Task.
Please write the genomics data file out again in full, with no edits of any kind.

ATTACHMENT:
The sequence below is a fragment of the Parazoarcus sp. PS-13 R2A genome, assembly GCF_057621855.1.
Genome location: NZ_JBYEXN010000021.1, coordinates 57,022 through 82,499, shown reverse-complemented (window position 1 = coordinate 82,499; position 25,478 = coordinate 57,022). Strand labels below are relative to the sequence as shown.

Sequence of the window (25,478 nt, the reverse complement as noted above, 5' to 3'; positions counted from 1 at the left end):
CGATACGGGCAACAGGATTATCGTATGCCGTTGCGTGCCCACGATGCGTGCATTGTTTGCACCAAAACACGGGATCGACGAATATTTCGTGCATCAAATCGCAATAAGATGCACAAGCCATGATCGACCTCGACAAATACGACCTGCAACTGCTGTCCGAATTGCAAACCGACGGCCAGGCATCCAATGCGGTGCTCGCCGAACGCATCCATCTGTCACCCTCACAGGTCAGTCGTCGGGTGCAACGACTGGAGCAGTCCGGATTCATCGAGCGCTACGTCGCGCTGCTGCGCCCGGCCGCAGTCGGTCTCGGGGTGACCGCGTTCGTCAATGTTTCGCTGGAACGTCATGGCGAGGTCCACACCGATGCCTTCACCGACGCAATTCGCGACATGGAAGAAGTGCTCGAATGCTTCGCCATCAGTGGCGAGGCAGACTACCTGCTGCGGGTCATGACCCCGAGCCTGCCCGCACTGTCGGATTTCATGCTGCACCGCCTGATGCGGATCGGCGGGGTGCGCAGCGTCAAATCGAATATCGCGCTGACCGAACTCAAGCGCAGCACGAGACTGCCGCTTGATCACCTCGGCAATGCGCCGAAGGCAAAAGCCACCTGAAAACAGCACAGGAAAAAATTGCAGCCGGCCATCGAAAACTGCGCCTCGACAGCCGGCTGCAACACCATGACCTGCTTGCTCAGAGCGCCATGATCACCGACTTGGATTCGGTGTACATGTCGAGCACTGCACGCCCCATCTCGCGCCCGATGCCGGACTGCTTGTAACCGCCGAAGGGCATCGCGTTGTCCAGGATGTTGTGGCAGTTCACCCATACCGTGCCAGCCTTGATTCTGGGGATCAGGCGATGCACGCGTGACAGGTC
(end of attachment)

The sequence below is a fragment of the Parazoarcus sp. PS-13 R2A genome, assembly GCF_057621855.1.
Genome location: NZ_JBYEXN010000021.1, coordinates 57,022 through 82,499, shown reverse-complemented (window position 1 = coordinate 82,499; position 25,478 = coordinate 57,022). Strand labels below are relative to the sequence as shown.

Sequence of the window (25,478 nt, the reverse complement as noted above, 5' to 3'; positions counted from 1 at the left end):
CGATACGGGCAACAGGATTATCGTATGCCGTTGCGTGCCCACGATGCGTGCATTGTTTGCACCAAAACACGGGATCGACGAATATTTCGTGCATCAAATCGCAATAAGATGCACAAGCCATGATCGACCTCGACAAATACGACCTGCAACTGCTGTCCGAATTGCAAACCGACGGCCAGGCATCCAATGCGGTGCTCGCCGAACGCATCCATCTGTCACCCTCACAGGTCAGTCGTCGGGTGCAACGACTGGAGCAGTCCGGATTCATCGAGCGCTACGTCGCGCTGCTGCGCCCGGCCGCAGTCGGTCTCGGGGTGACCGCGTTCGTCAATGTTTCGCTGGAACGTCATGGCGAGGTCCACACCGATGCCTTCACCGACGCAATTCGCGACATGGAAGAAGTGCTCGAATGCTTCGCCATCAGTGGCGAGGCAGACTACCTGCTGCGGGTCATGACCCCGAGCCTGCCCGCACTGTCGGATTTCATGCTGCACCGCCTGATGCGGATCGGCGGGGTGCGCAGCGTCAAATCGAATATCGCGCTGACCGAACTCAAGCGCAGCACGAGACTGCCGCTTGATCACCTCGGCAATGCGCCGAAGGCAAAAGCCACCTGAAAACAGCACAGGAAAAAATTGCAGCCGGCCATCGAAAACTGCGCCTCGACAGCCGGCTGCAACACCATGACCTGCTTGCTCAGAGCGCCATGATCACCGACTTGGATTCGGTGTACATGTCGAGCACTGCACGCCCCATCTCGCGCCCGATGCCGGACTGCTTGTAACCGCCGAAGGGCATCGCGTTGTCCAGGATGTTGTGGCAGTTCACCCATACCGTGCCAGCCTTGATTCTGGGGATCAGGCGATGCACGCGTGACAGGTC